I'm not gonna lie -- I love me some capes -- but sometimes, superheroes can get a little bit boring. Blah blah blah supervillain this, asteroid that, alien whatever, spandex something. What about the other guys? The ones doing stuff behind the scenes? Kurt Busiek gets me; this issue is all about the team on the ground that helps the supers be super.
The Emergency Contact Line shouldn't be that interesting -- after all, it's a call center -- but it's a call center for the Honor Guard, so by nature, it's more fascinating than the place that takes your desktop support calls. Busiek dreams up fantastic analysis and support scenarios for the kind of team that keeps things from going apocalyptic on a superhero organization, and Brent Eric Anderson brings them to glowy, futuristic life. It's neat to see superheroes as the background characters; when done well, this adds so much more depth to a world, and shows that life isn't always just about the capes.
There's also a heightened sense of tension among the team at the Emergency Contact Line; it's a little bit like "Boiler Room" in its competitive nature, even though the tasks are more in line with 9-1-1 or a team of intelligence analysts. Top that off with a corporate culture that emphasizes secrecy (and warns of past mistakes in that area), and you get a high-pressure situation that promises to turn explosive. No capes required for that kind of escalation!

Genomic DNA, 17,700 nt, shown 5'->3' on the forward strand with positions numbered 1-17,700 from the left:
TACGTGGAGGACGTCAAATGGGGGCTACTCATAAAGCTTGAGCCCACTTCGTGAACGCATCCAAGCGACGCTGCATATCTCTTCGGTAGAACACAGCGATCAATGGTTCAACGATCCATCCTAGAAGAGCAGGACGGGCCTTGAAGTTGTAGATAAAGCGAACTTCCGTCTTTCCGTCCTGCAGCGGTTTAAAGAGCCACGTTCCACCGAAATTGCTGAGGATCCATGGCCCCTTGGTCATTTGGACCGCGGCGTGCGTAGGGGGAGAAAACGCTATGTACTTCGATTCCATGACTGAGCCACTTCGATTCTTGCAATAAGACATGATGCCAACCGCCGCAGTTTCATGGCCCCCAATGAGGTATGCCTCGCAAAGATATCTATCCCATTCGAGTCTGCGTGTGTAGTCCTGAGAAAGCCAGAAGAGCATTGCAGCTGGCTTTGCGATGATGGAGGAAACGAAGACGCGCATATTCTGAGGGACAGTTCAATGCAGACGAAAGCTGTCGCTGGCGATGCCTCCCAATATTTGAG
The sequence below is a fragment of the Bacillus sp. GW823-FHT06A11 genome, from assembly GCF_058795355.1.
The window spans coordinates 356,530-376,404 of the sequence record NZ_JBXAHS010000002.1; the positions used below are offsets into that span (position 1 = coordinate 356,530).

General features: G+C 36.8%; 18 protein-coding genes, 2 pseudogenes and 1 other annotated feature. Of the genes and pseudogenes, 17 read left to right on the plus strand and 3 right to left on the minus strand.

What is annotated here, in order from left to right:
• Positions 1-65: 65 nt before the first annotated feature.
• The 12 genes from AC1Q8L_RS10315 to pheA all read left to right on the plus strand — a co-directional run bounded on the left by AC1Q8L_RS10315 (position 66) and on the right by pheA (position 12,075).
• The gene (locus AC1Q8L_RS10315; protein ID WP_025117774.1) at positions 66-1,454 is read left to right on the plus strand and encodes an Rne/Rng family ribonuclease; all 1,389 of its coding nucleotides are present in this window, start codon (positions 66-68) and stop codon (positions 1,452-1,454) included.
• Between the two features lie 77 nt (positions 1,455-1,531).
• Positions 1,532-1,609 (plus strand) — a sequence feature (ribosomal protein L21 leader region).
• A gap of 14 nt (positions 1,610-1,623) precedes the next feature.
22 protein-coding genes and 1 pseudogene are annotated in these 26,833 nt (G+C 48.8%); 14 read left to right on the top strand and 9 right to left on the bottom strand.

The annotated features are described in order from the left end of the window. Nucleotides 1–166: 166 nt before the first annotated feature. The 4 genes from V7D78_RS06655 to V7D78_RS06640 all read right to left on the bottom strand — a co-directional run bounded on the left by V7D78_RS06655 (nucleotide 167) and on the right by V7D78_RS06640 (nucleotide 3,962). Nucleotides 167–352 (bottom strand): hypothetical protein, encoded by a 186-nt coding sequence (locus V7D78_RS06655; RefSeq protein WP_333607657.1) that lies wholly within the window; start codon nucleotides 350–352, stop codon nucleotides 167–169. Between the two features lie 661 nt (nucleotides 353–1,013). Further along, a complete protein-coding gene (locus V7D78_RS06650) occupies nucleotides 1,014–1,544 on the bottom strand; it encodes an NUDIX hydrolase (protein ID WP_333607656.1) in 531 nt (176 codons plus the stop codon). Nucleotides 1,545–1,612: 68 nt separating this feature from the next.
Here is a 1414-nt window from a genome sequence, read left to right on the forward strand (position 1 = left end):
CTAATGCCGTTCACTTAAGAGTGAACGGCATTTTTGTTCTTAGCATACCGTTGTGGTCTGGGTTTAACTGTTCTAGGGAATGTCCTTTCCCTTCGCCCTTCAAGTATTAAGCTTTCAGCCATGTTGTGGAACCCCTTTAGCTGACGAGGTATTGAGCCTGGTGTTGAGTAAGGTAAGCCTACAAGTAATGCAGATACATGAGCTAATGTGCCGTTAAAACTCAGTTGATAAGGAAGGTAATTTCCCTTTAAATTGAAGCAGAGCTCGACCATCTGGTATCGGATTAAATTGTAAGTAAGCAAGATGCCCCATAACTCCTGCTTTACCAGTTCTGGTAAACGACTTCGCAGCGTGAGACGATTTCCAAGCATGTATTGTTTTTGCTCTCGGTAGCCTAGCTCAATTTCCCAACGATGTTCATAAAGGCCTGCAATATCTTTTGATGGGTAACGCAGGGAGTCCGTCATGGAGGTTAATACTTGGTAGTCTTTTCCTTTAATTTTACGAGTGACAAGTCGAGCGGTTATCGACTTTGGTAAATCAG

The subtle details -- such as the switch in the ending graphic from Broken Man's highway sign to the Emergency Contact Line's "public works" logo -- are thoughtful and clever, and make the world of ASTRO CITY that much more engaging. The cast is friendly and relatable, and there are great moments that capture how human and normal these people are -- making up white lies to make friends more acceptable to family members, getting a little bit fan-giddy over meeting a famous hero, wanting a sweep of super-powered justice for a domestic violence situation. Watching Marella & co fight to get big wins is familiar (for anyone who's ever been in a hyper-competitive work environment) and disturbing (since those wins are predicated on disastrous situations), and Marella's accidental miss -- right when the team has let their guard down-- is a great way to end the issue.
I think I'm going to have to go back and read the first 58 issues of ASTRO CITY (pre-Vertigo) to get a feel of how the world works. It's an interesting place, and I like what I'm seeing, but I can't tell yet if it's supposed to be modern with occasional futuristic touches courtesy of superheroes, futuristic with "retro" elements like cars and ironing boards, or something else. (Astro Citizens -- feel free to weigh in with comments about this!)
ASTRO CITY #1 was fun. This issue takes it to the next level. It's a little bit unexpected that an issue about a team of support analysts at a call center could be more exciting than one about the Honor Guard or the mysterious (crazy? not crazy?) Broken Man, but unexpected isn't always a bad thing. Forget the road signs telling me that I'm leaving; I'm sticking around in Astro City, with all of its supers and humans, to see where Busiek and Anderson are going to take me.